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Italian Studies

Contact: Claude Potts

Scope of Collection
The Library collects materials in all aspects of Italian history and literature, including literary criticism, philosophy, and critical theory. The Library maintains an exceptional collection in all divisions of Italian history and literature, from the medieval and renaissance periods to the present. For the 20th and 21st centuries, collecting focuses more heavily on new literature(s), literary and cultural theory, cinema, historiography, Italian colonial presence in Africa, national and regional identity politics, and comparative studies with other Romance traditions.

The Italian Collection primarily serves the Department of Italian Studies, the Institute of European Studies' Italian Studies Program, and the Medieval Studies Program. The Italian Collection also serves a broad range of interdisciplinary faculty, graduate, and undergraduate students from distinct departments such as Anthropology, Classics, Comparative Literature, Economics, English, Film & Media Studies, Gender & Women's Studies, Geography, History, Linguistics, Near Eastern Studies, Political Science, Rhetoric, Slavic Languages & Literatures, Sociology, Theater, Dance & Performance as well as academic programs in African Studies, East Asian Studies, International & Area Studies, Jewish Studies, Middle Eastern Studies, Peace & Conflict Studies, Political Economy, Religious Studies, and Romance Languages and Literatures.

Besides established programs in Medieval Studies and Folklore, the Italian collection also supports new cross-disciplinary Designated Emphases PhD programs in Critical Theory, Film & Media Studies, Gender & Womenís Studies, and Renaissance & Early Modern Studies that attract the nationís foremost graduate students.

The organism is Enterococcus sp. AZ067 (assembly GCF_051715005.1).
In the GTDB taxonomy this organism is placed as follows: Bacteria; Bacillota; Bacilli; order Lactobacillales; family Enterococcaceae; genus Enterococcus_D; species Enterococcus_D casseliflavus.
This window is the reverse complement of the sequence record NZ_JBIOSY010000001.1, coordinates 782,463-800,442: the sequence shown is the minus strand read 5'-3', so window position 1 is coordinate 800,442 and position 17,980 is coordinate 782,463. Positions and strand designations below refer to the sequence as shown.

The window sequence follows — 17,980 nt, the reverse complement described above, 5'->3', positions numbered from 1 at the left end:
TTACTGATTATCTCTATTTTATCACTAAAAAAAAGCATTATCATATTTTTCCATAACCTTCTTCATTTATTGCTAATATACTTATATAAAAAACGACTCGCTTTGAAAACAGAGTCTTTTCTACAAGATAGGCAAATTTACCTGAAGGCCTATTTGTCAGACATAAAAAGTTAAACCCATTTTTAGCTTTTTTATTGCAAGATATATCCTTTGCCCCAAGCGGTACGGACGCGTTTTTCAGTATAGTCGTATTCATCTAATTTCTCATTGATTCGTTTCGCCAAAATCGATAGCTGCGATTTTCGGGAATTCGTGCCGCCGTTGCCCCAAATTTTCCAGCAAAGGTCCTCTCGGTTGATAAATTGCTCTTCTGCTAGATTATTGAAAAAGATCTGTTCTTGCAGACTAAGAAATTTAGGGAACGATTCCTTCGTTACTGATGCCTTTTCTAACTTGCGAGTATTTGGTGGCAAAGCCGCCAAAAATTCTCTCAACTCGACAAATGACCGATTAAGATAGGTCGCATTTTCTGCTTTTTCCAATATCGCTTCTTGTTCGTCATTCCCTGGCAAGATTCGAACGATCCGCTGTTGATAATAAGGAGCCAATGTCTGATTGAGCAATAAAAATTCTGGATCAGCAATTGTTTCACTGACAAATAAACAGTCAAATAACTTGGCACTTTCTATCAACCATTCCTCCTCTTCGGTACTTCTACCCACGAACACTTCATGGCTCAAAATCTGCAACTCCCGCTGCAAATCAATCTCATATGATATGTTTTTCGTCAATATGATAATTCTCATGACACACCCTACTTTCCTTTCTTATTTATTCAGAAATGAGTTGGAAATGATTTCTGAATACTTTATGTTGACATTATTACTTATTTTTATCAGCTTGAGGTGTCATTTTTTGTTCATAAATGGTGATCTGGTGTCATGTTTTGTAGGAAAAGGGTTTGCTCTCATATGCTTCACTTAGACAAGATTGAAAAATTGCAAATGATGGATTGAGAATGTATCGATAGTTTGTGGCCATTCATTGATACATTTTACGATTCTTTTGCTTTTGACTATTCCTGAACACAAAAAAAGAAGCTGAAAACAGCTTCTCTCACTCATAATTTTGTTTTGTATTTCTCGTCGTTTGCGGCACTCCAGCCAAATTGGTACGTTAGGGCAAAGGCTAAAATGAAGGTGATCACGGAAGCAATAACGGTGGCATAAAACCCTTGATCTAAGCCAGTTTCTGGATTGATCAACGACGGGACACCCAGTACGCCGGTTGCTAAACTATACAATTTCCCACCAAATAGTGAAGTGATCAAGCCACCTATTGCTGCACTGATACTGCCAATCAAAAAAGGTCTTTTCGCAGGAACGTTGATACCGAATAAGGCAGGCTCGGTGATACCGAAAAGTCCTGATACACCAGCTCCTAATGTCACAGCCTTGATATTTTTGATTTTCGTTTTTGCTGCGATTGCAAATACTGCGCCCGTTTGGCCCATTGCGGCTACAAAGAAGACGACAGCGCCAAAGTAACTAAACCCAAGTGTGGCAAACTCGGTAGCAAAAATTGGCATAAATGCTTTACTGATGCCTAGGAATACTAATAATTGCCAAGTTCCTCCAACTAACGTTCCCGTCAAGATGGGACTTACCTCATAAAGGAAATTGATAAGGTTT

Collection Strengths
Historical strengths lie in the medieval, baroque, and early modern periods. For publications in the new millennium, holdings are mostly research-level but less comprehensive in certain areas due to declining budgets and deliberate cooperative collecting efforts with Stanford University Libraries. According to these agreements, Berkeley will take primary collection responsibility for regional histories for Lombardy, Piemonte, Val díAosta, Umbria, Rome and Papal States, and Sardegna. Berkeley endeavors to maintain its historical strengths in medieval and early modern history, literature, and philosophy while taking the lead on themes or periods such as 19th Italian history, especially the Risorgimento (1831-1870), cultural identity, and linkages between opera and politics/history.

Special Collections
The Bancroft Library houses more than 500 Italian manuscripts and books from 1450-1800. Of the 400 or so incunabula in the entire collection, a majority emanate from Italy. Many of the manuscripts have been partially digitized and can be viewed in the Digital Scriptorium. The Fontana and Trevesiani collection contain important literary and historical works (often translations of classics) from the Middle Ages, the Baroque, the Renaissance, and the Enlightenment including the first book ever printed in Italic type, the 1501 Aldine edition of Virgilius, and Eusebius of Caesarea's De euangelica proeparatione (1470) Original works by innovators of the printed book like Aldus Manutius, Francesco Griffo, Vittorio Baldini, Giambattista Bodoni, and Alberto Tallone can be found in the Bancroft, a result of the Libraryís longstanding interests in documenting the history of books, printing, and typography.

Primary Languages and Formats
Digital and print for Italian, Latin, and regional languages and dialects.

Related Collections
Mainly Bancroft (for special collections), Art History/Classics, Graduate Theological Union, Media Resources Center, but also Anthropology, Environmental Design, Music, Pacific Film Archive, and the Robbins Collection (Law).

For information about research tools, library guides, and related pages, see Italian Studies.

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Last updated 08/29/13. Comments?